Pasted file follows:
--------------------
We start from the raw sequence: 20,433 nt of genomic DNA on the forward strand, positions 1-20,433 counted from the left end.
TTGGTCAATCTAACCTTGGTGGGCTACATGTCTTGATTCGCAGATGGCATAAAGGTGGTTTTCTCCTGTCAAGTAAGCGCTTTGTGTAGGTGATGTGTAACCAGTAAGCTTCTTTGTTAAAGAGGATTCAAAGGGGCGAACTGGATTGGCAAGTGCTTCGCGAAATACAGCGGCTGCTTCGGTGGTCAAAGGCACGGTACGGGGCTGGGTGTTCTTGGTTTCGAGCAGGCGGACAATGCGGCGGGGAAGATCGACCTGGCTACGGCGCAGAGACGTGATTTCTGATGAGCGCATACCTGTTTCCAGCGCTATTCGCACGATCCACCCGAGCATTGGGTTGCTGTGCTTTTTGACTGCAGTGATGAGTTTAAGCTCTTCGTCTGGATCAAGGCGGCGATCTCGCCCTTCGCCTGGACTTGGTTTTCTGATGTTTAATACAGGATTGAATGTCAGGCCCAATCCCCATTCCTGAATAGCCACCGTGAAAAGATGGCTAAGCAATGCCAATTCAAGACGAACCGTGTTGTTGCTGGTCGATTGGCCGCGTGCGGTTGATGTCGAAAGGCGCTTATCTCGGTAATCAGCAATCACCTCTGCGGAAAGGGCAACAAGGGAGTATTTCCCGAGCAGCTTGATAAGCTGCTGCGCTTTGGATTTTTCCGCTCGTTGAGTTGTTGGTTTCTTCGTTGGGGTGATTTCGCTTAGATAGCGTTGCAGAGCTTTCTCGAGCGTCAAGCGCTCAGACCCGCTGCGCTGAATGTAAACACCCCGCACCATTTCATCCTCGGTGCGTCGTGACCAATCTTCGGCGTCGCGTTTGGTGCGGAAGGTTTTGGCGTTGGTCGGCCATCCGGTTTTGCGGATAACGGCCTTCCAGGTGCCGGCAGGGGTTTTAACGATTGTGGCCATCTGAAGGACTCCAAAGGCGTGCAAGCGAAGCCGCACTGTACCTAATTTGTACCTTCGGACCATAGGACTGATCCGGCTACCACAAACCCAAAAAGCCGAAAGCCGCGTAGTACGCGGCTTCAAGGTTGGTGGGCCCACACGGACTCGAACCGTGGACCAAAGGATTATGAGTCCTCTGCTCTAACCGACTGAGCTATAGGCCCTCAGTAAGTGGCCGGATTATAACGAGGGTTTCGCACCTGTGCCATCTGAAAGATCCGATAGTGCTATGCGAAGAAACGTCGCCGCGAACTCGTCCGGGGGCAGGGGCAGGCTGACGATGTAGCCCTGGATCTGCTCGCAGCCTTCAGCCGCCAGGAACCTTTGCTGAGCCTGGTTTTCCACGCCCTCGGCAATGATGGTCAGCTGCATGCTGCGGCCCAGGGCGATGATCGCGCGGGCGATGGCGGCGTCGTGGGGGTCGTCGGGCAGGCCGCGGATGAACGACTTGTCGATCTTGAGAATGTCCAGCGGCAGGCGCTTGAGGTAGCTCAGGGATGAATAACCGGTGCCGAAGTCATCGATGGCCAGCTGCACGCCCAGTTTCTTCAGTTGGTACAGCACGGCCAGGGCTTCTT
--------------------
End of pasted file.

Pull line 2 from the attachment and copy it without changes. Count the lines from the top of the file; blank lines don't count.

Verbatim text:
TTGGTCAATCTAACCTTGGTGGGCTACATGTCTTGATTCGCAGATGGCATAAAGGTGGTTTTCTCCTGTCAAGTAAGCGCTTTGTGTAGGTGATGTGTAACCAGTAAGCTTCTTTGTTAAAGAGGATTCAAAGGGGCGAACTGGATTGGCAAGTGCTTCGCGAAATACAGCGGCTGCTTCGGTGGTCAAAGGCACGGTACGGGGCTGGGTGTTCTTGGTTTCGAGCAGGCGGACAATGCGGCGGGGAAGATCGACCTGGCTACGGCGCAGAGACGTGATTTCTGATGAGCGCATACCTGTTTCCAGCGCTATTCGCACGATCCACCCGAGCATTGGGTTGCTGTGCTTTTTGACTGCAGTGATGAGTTTAAGCTCTTCGTCTGGATCAAGGCGGCGATCTCGCCCTTCGCCTGGACTTGGTTTTCTGATGTTTAATACAGGATTGAATGTCAGGCCCAATCCCCATTCCTGAATAGCCACCGTGAAAAGATGGCTAAGCAATGCCAATTCAAGACGAACCGTGTTGTTGCTGGTCGATTGGCCGCGTGCGGTTGATGTCGAAAGGCGCTTATCTCGGTAATCAGCAATCACCTCTGCGGAAAGGGCAACAAGGGAGTATTTCCCGAGCAGCTTGATAAGCTGCTGCGCTTTGGATTTTTCCGCTCGTTGAGTTGTTGGTTTCTTCGTTGGGGTGATTTCGCTTAGATAGCGTTGCAGAGCTTTCTCGAGCGTCAAGCGCTCAGACCCGCTGCGCTGAATGTAAACACCCCGCACCATTTCATCCTCGGTGCGTCGTGACCAATCTTCGGCGTCGCGTTTGGTGCGGAAGGTTTTGGCGTTGGTCGGCCATCCGGTTTTGCGGATAACGGCCTTCCAGGTGCCGGCAGGGGTTTTAACGATTGTGGCCATCTGAAGGACTCCAAAGGCGTGCAAGCGAAGCCGCACTGTACCTAATTTGTACCTTCGGACCATAGGACTGATCCGGCTACCACAAACCCAAAAAGCCGAAAGCCGCGTAGTACGCGGCTTCAAGGTTGGTGGGCCCACACGGACTCGAACCGTGGACCAAAGGATTATGAGTCCTCTGCTCTAACCGACTGAGCTATAGGCCCTCAGTAAGTGGCCGGATTATAACGAGGGTTTCGCACCTGTGCCATCTGAAAGATCCGATAGTGCTATGCGAAGAAACGTCGCCGCGAACTCGTCCGGGGGCAGGGGCAGGCTGACGATGTAGCCCTGGATCTGCTCGCAGCCTTCAGCCGCCAGGAACCTTTGCTGAGCCTGGTTTTCCACGCCCTCGGCAATGATGGTCAGCTGCATGCTGCGGCCCAGGGCGATGATCGCGCGGGCGATGGCGGCGTCGTGGGGGTCGTCGGGCAGGCCGCGGATGAACGACTTGTCGATCTTGAGAATGTCCAGCGGCAGGCGCTTGAGGTAGCTCAGGGATGAATAACCGGTGCCGAAGTCATCGATGGCCAGCTGCACGCCCAGTTTCTTCAGTTGGTACAGCACGGCCAGGGCTTCTT